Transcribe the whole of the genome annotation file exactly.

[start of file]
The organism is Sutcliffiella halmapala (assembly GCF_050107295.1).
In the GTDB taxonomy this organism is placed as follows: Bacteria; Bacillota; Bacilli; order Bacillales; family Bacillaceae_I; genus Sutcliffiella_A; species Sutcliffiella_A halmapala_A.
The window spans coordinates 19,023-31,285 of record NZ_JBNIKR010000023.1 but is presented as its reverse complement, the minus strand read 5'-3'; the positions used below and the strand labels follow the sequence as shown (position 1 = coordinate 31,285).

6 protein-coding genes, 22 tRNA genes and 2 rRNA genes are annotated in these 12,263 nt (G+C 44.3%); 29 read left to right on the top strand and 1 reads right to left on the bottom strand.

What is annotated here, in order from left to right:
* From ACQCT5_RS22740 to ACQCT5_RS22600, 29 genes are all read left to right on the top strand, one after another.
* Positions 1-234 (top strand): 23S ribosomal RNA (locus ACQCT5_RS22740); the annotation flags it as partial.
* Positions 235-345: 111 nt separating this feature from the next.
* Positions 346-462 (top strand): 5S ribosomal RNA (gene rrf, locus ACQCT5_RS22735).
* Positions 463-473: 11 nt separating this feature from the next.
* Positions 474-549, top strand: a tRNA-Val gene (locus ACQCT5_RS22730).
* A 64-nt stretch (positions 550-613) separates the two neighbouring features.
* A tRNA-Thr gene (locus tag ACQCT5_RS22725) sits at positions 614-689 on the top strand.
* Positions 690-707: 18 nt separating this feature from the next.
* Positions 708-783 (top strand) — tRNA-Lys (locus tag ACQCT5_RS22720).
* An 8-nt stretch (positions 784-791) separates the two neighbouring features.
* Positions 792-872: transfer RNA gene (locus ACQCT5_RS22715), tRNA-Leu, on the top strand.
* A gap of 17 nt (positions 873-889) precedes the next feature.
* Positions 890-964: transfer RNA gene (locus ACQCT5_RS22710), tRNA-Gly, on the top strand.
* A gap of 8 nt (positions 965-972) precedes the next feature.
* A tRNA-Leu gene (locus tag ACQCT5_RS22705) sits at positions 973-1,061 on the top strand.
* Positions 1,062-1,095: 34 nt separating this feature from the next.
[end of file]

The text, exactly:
The organism is Sutcliffiella halmapala (assembly GCF_050107295.1).
In the GTDB taxonomy this organism is placed as follows: Bacteria; Bacillota; Bacilli; order Bacillales; family Bacillaceae_I; genus Sutcliffiella_A; species Sutcliffiella_A halmapala_A.
The window spans coordinates 19,023-31,285 of record NZ_JBNIKR010000023.1 but is presented as its reverse complement, the minus strand read 5'-3'; the positions used below and the strand labels follow the sequence as shown (position 1 = coordinate 31,285).

6 protein-coding genes, 22 tRNA genes and 2 rRNA genes are annotated in these 12,263 nt (G+C 44.3%); 29 read left to right on the top strand and 1 reads right to left on the bottom strand.

What is annotated here, in order from left to right:
* From ACQCT5_RS22740 to ACQCT5_RS22600, 29 genes are all read left to right on the top strand, one after another.
* Positions 1-234 (top strand): 23S ribosomal RNA (locus ACQCT5_RS22740); the annotation flags it as partial.
* Positions 235-345: 111 nt separating this feature from the next.
* Positions 346-462 (top strand): 5S ribosomal RNA (gene rrf, locus ACQCT5_RS22735).
* Positions 463-473: 11 nt separating this feature from the next.
* Positions 474-549, top strand: a tRNA-Val gene (locus ACQCT5_RS22730).
* A 64-nt stretch (positions 550-613) separates the two neighbouring features.
* A tRNA-Thr gene (locus tag ACQCT5_RS22725) sits at positions 614-689 on the top strand.
* Positions 690-707: 18 nt separating this feature from the next.
* Positions 708-783 (top strand) — tRNA-Lys (locus tag ACQCT5_RS22720).
* An 8-nt stretch (positions 784-791) separates the two neighbouring features.
* Positions 792-872: transfer RNA gene (locus ACQCT5_RS22715), tRNA-Leu, on the top strand.
* A gap of 17 nt (positions 873-889) precedes the next feature.
* Positions 890-964: transfer RNA gene (locus ACQCT5_RS22710), tRNA-Gly, on the top strand.
* A gap of 8 nt (positions 965-972) precedes the next feature.
* A tRNA-Leu gene (locus tag ACQCT5_RS22705) sits at positions 973-1,061 on the top strand.
* Positions 1,062-1,095: 34 nt separating this feature from the next.